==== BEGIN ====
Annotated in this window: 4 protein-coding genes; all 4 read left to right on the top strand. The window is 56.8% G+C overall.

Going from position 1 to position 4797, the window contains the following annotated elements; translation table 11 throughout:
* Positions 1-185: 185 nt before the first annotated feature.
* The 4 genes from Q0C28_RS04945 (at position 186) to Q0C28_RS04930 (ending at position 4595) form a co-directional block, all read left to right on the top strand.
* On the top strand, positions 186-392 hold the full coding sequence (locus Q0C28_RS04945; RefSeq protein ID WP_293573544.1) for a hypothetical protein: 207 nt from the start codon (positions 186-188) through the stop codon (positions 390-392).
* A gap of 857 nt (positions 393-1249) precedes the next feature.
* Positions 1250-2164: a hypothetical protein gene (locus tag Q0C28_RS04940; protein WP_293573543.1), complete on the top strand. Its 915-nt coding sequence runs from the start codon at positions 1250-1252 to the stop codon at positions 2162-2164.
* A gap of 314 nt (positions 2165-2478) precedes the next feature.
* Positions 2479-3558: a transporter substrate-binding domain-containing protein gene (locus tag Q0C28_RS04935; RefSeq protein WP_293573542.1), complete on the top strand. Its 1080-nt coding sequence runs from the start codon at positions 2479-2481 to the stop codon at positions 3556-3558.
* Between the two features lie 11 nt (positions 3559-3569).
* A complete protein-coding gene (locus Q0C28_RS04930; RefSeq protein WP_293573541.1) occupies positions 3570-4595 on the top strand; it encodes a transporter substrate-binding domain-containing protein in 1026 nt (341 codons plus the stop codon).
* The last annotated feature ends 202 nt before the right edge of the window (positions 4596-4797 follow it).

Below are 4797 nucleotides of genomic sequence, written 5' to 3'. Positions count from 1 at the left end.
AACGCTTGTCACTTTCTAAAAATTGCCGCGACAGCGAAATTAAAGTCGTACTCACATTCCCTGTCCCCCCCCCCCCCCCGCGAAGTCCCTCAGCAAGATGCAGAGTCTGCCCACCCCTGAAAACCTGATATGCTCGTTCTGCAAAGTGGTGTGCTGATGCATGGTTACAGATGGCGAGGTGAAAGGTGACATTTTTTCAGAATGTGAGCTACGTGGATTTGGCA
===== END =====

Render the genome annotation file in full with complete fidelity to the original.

Annotated in this window: 4 protein-coding genes; all 4 read left to right on the top strand. The window is 56.8% G+C overall.

Going from position 1 to position 4797, the window contains the following annotated elements; translation table 11 throughout:
* Positions 1-185: 185 nt before the first annotated feature.
* The 4 genes from Q0C28_RS04945 (at position 186) to Q0C28_RS04930 (ending at position 4595) form a co-directional block, all read left to right on the top strand.
* On the top strand, positions 186-392 hold the full coding sequence (locus Q0C28_RS04945; RefSeq protein ID WP_293573544.1) for a hypothetical protein: 207 nt from the start codon (positions 186-188) through the stop codon (positions 390-392).
* A gap of 857 nt (positions 393-1249) precedes the next feature.
* Positions 1250-2164: a hypothetical protein gene (locus tag Q0C28_RS04940; protein WP_293573543.1), complete on the top strand. Its 915-nt coding sequence runs from the start codon at positions 1250-1252 to the stop codon at positions 2162-2164.
* A gap of 314 nt (positions 2165-2478) precedes the next feature.
* Positions 2479-3558: a transporter substrate-binding domain-containing protein gene (locus tag Q0C28_RS04935; RefSeq protein WP_293573542.1), complete on the top strand. Its 1080-nt coding sequence runs from the start codon at positions 2479-2481 to the stop codon at positions 3556-3558.
* Between the two features lie 11 nt (positions 3559-3569).
* A complete protein-coding gene (locus Q0C28_RS04930; RefSeq protein WP_293573541.1) occupies positions 3570-4595 on the top strand; it encodes a transporter substrate-binding domain-containing protein in 1026 nt (341 codons plus the stop codon).
* The last annotated feature ends 202 nt before the right edge of the window (positions 4596-4797 follow it).

Below are 4797 nucleotides of genomic sequence, written 5' to 3'. Positions count from 1 at the left end.
AACGCTTGTCACTTTCTAAAAATTGCCGCGACAGCGAAATTAAAGTCGTACTCACATTCCCTGTCCCCCCCCCCCCCCCGCGAAGTCCCTCAGCAAGATGCAGAGTCTGCCCACCCCTGAAAACCTGATATGCTCGTTCTGCAAAGTGGTGTGCTGATGCATGGTTACAGATGGCGAGGTGAAAGGTGACATTTTTTCAGAATGTGAGCTACGTGGATTTGGCA